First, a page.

Emergency Heroes Review

Emergency Heroes is a lazy and repetitive open-world driving game that will bore even the younger audience that it's aimed at.

Emergency Heroes is Ubisoft's attempt at an open-world game for young gamers. But with an incredibly sterile city, repetitive missions, and an inconsequential plot, the game manages to make playing as a police officer, a firefighter, and a medic no fun whatsoever. The single-player game is a five-hour slog through dull missions, and the introduction of friends in multiplayer does little to alleviate the boredom. In the end, it's a game that's so generic and devoid of fun that it actively sucks the life out of you as you play it.

Emergency Heroes offers up a shocking vision of the future, in which humankind makes cities entirely of highways. And tunnels.
Emergency Heroes offers up a shocking vision of the future, in which humankind makes cities entirely of highways. And tunnels.

You play as Zach Harper, an emergency hero in the city of San Alto. At the beginning of the game, Zach is recovering from being forced out of the city's combined services after a training accident killed one of his colleagues. Predictably, though, he's called back into action when a gang, led by a mysterious figure, starts terrorising the city. You can probably guess the twist from that description alone, but the story is so inconsequential that any spoilers are unlikely to impact your enjoyment. Emergency Heroes features some of the most cliched plotting, one-dimensional characterisation, and laughable dialogue ever to feature in a video game.

The gameplay itself is based entirely around driving, with no on-foot sections at all. You control vehicles either by holding the Wii Remote on its side or by using one of the many Wii Wheel-style peripherals, such as the one bundled with Mario Kart. The control method is functional, but the vehicles suffer from poor turning circles, and it's a shame that there's no option to use a Nunchuk. Even worse, all 12 vehicles handle the same, and even the smallest police car can smash a civilian truck right off of the road. There's also no punishment for crashing into an endless amount of innocent vehicles, which makes the game incredibly easy to play.

The story progresses through 40 preset missions, or "perils," as they're called in the game. However, there are only a few different mission types, such as putting out fires, saving civilians, or inflicting enough damage on an enemy car to knock it off of the road. This lack of variety quickly becomes tiresome, and the city itself doesn't present any of the opportunities usually associated with sandbox games. You might not earn a gold medal for every mission on your first try, but it's unlikely that you'll actually fail one.

Given that this is an open-world game, you can spend some time driving around and taking in the sights. The problem is that San Alto lacks the landmarks, pedestrians, and other points of interest that might make you want to do so. All you have to look at is highway after tunnel after roundabout, resulting in a city that's boring and sterile. Emergency Heroes is perhaps a more shocking dystopian vision of the future than has been created by any number of science-fiction writers in the past. There are also bugs and design issues in abundance. Your car bounces over other vehicles, the GPS often points you in completely the wrong direction, and characters' heads pop up in the middle of the screen and block your view of the road, for no other reason than to offer up another line of meaningless dialogue.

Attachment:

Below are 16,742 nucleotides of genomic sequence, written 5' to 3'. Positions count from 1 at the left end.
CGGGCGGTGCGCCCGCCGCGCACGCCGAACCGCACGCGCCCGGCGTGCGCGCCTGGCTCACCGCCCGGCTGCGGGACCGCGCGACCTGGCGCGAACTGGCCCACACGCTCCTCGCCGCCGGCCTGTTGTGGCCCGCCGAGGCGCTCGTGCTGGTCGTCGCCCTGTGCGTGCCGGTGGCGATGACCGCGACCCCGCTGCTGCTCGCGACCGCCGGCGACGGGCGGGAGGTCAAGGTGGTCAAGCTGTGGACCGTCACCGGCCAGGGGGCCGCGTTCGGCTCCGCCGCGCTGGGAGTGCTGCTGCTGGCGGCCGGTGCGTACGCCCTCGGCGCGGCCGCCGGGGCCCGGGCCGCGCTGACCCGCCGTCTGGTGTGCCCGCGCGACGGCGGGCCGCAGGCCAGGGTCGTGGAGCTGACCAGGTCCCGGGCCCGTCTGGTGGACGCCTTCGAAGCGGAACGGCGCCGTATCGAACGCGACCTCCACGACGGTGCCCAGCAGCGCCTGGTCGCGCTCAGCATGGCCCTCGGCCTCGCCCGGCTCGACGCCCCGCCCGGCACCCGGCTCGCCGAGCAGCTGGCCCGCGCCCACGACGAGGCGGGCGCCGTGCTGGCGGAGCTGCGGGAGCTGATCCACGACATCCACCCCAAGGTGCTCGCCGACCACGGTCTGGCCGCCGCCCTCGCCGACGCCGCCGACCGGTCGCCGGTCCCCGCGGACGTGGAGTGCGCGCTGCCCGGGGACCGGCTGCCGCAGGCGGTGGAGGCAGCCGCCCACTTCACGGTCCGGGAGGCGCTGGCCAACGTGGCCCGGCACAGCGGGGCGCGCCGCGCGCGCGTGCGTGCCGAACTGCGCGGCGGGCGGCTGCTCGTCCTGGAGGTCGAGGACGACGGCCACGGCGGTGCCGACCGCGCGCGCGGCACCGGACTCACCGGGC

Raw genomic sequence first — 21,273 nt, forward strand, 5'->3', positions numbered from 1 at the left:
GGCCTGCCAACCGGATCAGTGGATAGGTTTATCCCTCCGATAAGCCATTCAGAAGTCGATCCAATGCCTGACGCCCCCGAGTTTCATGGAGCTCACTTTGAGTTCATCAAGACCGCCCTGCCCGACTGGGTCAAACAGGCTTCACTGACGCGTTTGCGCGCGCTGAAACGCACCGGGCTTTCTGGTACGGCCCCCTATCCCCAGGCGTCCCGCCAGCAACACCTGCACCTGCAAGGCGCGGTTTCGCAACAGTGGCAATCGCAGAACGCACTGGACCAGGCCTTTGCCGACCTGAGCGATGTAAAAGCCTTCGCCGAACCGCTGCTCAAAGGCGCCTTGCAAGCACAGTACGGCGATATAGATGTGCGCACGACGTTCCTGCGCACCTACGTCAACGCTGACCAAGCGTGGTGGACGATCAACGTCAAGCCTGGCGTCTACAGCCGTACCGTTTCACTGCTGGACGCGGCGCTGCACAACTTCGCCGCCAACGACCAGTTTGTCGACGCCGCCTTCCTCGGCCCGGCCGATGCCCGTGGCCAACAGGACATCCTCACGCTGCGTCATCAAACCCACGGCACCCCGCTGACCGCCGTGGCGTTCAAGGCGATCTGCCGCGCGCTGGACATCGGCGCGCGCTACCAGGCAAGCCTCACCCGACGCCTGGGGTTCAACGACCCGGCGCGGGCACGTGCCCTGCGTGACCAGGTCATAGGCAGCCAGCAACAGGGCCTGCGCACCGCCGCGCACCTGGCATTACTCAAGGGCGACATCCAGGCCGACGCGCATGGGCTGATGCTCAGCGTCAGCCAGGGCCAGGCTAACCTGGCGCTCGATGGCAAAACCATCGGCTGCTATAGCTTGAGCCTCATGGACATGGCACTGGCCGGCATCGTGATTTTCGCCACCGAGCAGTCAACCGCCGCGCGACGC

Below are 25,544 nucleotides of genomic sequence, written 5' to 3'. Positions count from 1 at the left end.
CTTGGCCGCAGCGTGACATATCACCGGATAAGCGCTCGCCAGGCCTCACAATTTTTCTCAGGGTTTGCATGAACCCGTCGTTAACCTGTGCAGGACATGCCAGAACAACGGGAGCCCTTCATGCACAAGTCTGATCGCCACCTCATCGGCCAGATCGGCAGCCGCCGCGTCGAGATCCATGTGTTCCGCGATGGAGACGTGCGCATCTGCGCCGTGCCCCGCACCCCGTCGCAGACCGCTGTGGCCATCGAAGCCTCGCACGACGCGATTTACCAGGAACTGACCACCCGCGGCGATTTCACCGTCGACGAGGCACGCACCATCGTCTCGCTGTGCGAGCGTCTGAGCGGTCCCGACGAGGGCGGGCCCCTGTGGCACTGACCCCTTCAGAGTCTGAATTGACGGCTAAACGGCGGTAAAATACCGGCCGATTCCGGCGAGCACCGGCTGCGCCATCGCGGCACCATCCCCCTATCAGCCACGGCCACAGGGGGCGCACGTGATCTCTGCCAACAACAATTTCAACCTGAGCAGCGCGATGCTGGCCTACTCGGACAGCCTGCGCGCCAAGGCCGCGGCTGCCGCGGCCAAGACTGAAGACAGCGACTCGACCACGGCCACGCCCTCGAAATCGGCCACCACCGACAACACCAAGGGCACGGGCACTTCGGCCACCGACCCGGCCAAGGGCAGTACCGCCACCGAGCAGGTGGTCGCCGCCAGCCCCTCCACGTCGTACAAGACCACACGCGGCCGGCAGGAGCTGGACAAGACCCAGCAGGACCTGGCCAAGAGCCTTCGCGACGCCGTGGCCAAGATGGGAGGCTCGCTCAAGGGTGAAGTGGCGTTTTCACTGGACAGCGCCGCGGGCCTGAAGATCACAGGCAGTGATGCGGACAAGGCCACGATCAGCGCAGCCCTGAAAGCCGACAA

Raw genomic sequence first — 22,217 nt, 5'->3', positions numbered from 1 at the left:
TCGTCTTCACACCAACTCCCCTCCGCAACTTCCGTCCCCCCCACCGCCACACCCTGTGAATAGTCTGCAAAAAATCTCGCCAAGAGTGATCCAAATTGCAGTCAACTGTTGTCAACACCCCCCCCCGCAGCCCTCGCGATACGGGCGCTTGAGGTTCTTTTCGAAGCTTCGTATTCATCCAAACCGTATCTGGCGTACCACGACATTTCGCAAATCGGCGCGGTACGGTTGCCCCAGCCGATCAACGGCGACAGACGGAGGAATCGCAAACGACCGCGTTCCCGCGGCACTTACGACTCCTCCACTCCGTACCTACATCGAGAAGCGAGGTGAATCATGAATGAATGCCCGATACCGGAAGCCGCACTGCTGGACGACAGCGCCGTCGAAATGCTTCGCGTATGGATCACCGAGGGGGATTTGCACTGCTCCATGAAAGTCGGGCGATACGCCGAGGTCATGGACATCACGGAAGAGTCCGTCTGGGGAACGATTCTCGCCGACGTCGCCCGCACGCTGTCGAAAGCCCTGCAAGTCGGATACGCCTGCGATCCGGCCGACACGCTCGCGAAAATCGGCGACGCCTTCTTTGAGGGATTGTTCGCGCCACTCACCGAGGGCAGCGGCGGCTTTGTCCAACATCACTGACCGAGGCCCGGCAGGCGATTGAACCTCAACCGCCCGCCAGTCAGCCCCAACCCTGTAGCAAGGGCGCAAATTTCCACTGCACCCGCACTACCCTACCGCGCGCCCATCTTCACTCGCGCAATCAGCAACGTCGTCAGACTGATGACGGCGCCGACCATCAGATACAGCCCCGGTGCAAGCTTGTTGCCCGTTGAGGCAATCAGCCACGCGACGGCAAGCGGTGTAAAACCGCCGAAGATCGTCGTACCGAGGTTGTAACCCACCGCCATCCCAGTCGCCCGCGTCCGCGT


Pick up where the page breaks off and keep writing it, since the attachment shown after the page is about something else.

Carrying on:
Emergency Heroes is entirely devoid of artistic merit.
Emergency Heroes is entirely devoid of artistic merit.

Although the game itself is merely dull and repetitive, the overall presentation is on a whole different level of bad. The futuristic comic-book style is reminiscent of Crackdown on the Xbox 360, but it doesn't have that game's style or level of detail. The buildings all look the same, there are only a few different vehicle types, and the character designs look cheaper and more generic than the lowest-budget children's cartoon series. The music maintains a relentlessly fast tempo, but it fails to add drama to the monotonous pace of the game. Furthermore, the voice work teeters on the so-bad-it's-good level of amateurism. If you thought the House of the Dead series was laughably bad when it came to acting in video games, then Emergency Heroes makes that series look like a Royal Shakespeare Company production of Hamlet in comparison.

Though multiplayer modes help extend the longevity of the five-hour single-player game, they use the same mission types and are unsurprisingly as repetitive with friends as they are alone. The game supports two players via split-screen mode, and has seven multiplayer game modes in total once you've unlocked them by playing through the single-player game. These games aren't improved in any way by having another person involved, and there's no way to share your best times or play with other people online.

Emergency Heroes is a bad game. It's lazy, boring, and repetitive, and won't even appeal to the younger market that it's aimed at. The missions are dull, the driving is pedestrian, and the city is restrictive. Although it's not fundamentally broken, Emergency Heroes is devoid of any artistic merit and should be avoided at all costs.

The Good

  • Simple control system
  • Seven multiplayer games

The Bad

  • Boring, repetitive missions
  • Bland characterisation and story
  • Risible presentation
  • Poor voice acting

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